The Kalaroos caves in Kashmir’s village by the same name are one of the most mysterious sites in the valley. Located in North Kashmir’s Kupwara district, about 130 km from Srinagar, many believe these caves have secret tunnels that end in Russia.
The Kalaroos village derives its name from the myths related to the caves, earlier called Qila-e-Roos, which means Russian Fort. These caves attract people from adjoining areas and have become a popular picnic spot.
The Kalaroos caves lie midway between Lashtyal and Madhmadu villages. There is a giant carved stone at the end of the Lashtyal village named ‘Satbaran’. The stone has seven doors, known as ‘SathBarr’ in local parlance. The origin of Satbaran is unknown.
A narrow path from there leads to the mammoth caves.
Mysteries of the caves
Locals say that the doors symbolize seven distinct routes to Russia and other neighbouring countries.
Assistant professor of Archaeology at the University of Kashmir, Dr Ajmal Shah says Kashmir historically had strong trade ties with the former Soviet Union going back 2000 years. Kashmir exported minerals such as copper, limestone zinc and bauxite to the erstwhile Soviet Union.
Kashmir and the Soviet Union share cultural and linguistic similarities as well, Dr Shah adds.
There are other caves situated a few meters away from this giant stone. Locals usually visit the Tramkhan (copper mine) cave which is crimson in colour. The cave has depositions of poor quality copper.
After visiting the site, locals were surprised to see the peculiar aura of the caves. “I went about 2-3 km inside the cave with my friends. We only had torches with us. Deep in the cave is the old discoloured board which has something written in Chinese,” says Ghulam Rashid, a resident.
Some villagers believe that these caves have huge water bodies inside. A young man who recently visited the cave said he heard the sound of running water.
One of the caves has a clear opening entrance to let you in, but after some distance, it requires skilled techniques to walk in due to the presence of honed uneven slopes. “On entering the cave, the coolness of the air and darkness increases enormously,” said Mohammad Younis, a local.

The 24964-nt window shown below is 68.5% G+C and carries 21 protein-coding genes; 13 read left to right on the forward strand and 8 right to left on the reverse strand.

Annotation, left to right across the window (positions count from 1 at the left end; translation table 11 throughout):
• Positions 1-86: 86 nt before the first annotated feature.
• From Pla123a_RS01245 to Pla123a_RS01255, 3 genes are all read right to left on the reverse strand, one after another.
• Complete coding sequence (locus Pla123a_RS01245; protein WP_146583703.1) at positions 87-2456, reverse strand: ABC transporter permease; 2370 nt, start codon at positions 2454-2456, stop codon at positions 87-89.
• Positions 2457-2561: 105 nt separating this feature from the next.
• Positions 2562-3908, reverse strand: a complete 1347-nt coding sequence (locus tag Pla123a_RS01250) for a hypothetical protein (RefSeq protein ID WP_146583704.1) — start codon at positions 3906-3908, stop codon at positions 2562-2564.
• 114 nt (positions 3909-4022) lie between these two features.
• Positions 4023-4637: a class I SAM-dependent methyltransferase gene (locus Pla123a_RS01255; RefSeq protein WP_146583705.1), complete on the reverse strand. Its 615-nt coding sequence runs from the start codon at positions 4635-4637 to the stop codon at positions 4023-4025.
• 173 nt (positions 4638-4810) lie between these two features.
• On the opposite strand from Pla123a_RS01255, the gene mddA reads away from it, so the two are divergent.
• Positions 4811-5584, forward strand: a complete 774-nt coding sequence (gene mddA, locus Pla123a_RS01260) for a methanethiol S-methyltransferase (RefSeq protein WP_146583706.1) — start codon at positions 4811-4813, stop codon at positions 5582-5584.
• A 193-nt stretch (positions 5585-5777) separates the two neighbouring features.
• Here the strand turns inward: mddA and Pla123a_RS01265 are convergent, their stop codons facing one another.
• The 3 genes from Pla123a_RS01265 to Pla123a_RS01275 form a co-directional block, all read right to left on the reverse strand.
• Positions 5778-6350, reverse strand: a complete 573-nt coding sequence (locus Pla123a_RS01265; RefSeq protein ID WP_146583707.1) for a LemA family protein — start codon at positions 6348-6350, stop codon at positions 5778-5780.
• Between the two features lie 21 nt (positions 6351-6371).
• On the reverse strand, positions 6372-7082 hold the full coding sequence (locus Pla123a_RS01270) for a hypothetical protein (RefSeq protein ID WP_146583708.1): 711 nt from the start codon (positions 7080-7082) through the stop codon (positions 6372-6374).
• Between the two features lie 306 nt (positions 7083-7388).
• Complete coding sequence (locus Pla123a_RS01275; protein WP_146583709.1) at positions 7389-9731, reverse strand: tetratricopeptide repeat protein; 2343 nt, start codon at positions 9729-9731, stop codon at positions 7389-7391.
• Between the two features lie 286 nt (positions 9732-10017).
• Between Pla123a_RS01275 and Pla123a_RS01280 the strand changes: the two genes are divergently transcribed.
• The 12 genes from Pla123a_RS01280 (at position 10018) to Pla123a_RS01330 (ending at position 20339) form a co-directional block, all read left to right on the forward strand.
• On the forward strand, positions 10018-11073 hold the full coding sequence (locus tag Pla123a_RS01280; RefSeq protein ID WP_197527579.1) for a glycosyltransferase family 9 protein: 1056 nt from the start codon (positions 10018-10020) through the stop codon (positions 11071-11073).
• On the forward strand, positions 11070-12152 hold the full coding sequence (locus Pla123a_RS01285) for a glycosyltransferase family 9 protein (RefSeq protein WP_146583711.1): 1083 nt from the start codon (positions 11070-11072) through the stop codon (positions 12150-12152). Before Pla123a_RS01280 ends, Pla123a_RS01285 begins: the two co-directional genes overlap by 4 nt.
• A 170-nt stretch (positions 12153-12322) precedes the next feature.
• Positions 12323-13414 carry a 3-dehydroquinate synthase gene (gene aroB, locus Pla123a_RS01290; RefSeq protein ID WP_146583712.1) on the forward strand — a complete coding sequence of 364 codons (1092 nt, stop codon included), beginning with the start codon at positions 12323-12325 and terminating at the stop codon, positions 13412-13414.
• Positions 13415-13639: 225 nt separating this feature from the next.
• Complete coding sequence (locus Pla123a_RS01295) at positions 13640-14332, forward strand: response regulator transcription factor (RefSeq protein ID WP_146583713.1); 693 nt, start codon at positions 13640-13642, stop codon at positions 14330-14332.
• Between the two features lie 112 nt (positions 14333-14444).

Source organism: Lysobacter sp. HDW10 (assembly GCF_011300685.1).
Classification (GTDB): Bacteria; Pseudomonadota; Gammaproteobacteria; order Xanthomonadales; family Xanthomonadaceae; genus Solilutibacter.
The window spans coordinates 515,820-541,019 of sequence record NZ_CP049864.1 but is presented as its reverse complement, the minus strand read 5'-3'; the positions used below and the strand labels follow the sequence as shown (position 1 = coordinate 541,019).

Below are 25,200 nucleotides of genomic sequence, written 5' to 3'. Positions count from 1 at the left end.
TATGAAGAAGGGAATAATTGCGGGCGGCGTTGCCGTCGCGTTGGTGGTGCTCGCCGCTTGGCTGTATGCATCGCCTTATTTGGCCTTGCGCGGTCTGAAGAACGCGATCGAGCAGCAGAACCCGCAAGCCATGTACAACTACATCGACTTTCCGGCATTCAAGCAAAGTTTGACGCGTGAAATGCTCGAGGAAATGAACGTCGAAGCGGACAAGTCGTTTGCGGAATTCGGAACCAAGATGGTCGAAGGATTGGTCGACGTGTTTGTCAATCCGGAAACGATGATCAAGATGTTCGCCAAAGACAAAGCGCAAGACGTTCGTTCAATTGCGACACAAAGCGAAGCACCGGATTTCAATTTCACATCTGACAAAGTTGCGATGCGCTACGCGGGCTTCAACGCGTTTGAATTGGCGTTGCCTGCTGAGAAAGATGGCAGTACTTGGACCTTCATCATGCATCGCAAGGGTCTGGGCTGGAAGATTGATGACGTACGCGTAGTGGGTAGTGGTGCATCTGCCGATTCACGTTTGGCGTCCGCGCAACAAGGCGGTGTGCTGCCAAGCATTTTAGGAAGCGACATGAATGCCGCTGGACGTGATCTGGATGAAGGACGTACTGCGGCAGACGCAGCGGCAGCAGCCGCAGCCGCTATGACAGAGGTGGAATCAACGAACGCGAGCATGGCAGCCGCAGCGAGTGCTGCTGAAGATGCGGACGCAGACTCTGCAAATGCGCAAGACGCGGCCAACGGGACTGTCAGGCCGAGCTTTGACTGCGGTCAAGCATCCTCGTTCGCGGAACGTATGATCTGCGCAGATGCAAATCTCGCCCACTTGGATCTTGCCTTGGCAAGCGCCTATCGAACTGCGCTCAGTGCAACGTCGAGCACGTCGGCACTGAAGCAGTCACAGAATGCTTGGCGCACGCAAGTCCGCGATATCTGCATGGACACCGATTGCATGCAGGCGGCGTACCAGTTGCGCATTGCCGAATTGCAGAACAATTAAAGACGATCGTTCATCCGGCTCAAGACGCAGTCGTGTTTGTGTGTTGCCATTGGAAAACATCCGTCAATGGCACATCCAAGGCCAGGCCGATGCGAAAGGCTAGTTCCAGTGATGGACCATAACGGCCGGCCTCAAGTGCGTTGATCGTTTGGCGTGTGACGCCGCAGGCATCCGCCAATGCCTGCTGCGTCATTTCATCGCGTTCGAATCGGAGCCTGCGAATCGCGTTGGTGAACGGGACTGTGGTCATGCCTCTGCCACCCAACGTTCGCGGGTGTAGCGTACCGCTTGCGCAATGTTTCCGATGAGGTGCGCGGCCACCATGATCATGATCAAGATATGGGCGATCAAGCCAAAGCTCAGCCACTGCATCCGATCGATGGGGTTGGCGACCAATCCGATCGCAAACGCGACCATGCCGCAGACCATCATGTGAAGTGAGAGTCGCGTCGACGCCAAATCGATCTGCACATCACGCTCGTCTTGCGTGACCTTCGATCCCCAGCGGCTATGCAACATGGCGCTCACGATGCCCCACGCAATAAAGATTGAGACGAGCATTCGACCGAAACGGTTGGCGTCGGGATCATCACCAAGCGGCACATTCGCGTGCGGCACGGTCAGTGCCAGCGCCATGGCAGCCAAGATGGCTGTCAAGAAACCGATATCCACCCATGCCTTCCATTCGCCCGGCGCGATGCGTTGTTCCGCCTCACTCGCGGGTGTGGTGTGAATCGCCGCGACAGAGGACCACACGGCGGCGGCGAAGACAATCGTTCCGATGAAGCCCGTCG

These structures are of unique archaeological and geological importance. The Satbaran has meticulously crafted half-buried stone in the ground.
The most recent and the only documented information about these caves has been provided by a group of Americans lead by expert cave explorers Amber and Eric Fies. They investigated the three caves in 2018 and reached the termination points for each of them.
They mentioned the possibility that two of the caves might have been connected in the past. While one of the two caves is thrust upwards and the other trends downward, both of them have similar elevations and azimuths.
The explorers couldn’t determine a similar elevation for the third cave as it was sealed by the Indian army several years ago to prevent militants from hiding in its crevices.
The explorers concluded that there were no signs of any recent human passages in the third cave where they could not reach the terminal end. The cave, however, had large porcupines.
Everyone who has visited these caves once has fallen in love with their antiquity and wishes to visit them again. The team’s exploration of the caves has greatly helped Kashmir understand the cave system that has been quite an enigma for generations.
Yasin Lone Muhammad, Chief Executive Officer of Lolab Bungus Drangyari Development Authority, says, “We have written to the Directorate of Archaeology and Museums to identify and declare these sites as protected monuments and heritage sites.”
“Tourists who come here are interested in knowing about the history of these caves. The research and restoration will increase cultural tourism in the district,” he adds.
Dr Ajmal Shah says proclaiming these caves as a heritage site is not enough and concrete steps should be taken for their conservation and protection.
He believes that due to the prevailing conflict, the government does not consider heritage as a subject of immense importance. “It is quite far down on their priority list,” he says. Lack of resources is another factor responsible for the lack of research work on these mystical caves, according to Shah.
Throwing light on the role of the government, Mushtaq Beigh, Deputy Director of the Directorate of Archaeology and Museums, claims that they have commenced work on the site to preserve the caves. He says that the department looks into the damaged sites that require immediate attention and then moves to other sites, following priority.
Revealing that the caves have already found their mention on tourism pamphlets and brochures, Beigh says, “The conservation of such sites is a slow process. The funds have come in and the work has begun.”
(Parsa Mahjoob is a Srinagar-based freelance journalist)